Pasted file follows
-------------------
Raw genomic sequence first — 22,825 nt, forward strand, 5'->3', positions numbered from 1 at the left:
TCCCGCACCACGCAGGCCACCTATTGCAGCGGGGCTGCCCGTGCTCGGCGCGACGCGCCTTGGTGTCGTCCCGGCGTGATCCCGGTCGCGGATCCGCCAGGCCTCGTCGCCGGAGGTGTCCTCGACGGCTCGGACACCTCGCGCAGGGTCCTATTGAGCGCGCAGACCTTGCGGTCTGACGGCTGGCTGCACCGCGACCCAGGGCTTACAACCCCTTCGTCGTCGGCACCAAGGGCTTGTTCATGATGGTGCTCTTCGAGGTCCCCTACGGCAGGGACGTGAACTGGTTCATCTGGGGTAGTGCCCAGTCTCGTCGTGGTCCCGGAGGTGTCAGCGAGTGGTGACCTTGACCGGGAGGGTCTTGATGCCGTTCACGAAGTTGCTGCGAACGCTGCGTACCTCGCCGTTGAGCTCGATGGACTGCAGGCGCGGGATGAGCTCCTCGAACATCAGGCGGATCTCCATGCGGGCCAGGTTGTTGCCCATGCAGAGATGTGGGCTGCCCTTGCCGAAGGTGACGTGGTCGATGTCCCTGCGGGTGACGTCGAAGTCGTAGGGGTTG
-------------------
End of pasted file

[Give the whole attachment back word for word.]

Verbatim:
Raw genomic sequence first — 22,825 nt, forward strand, 5'->3', positions numbered from 1 at the left:
TCCCGCACCACGCAGGCCACCTATTGCAGCGGGGCTGCCCGTGCTCGGCGCGACGCGCCTTGGTGTCGTCCCGGCGTGATCCCGGTCGCGGATCCGCCAGGCCTCGTCGCCGGAGGTGTCCTCGACGGCTCGGACACCTCGCGCAGGGTCCTATTGAGCGCGCAGACCTTGCGGTCTGACGGCTGGCTGCACCGCGACCCAGGGCTTACAACCCCTTCGTCGTCGGCACCAAGGGCTTGTTCATGATGGTGCTCTTCGAGGTCCCCTACGGCAGGGACGTGAACTGGTTCATCTGGGGTAGTGCCCAGTCTCGTCGTGGTCCCGGAGGTGTCAGCGAGTGGTGACCTTGACCGGGAGGGTCTTGATGCCGTTCACGAAGTTGCTGCGAACGCTGCGTACCTCGCCGTTGAGCTCGATGGACTGCAGGCGCGGGATGAGCTCCTCGAACATCAGGCGGATCTCCATGCGGGCCAGGTTGTTGCCCATGCAGAGATGTGGGCTGCCCTTGCCGAAGGTGACGTGGTCGATGTCCCTGCGGGTGACGTCGAAGTCGTAGGGGTTG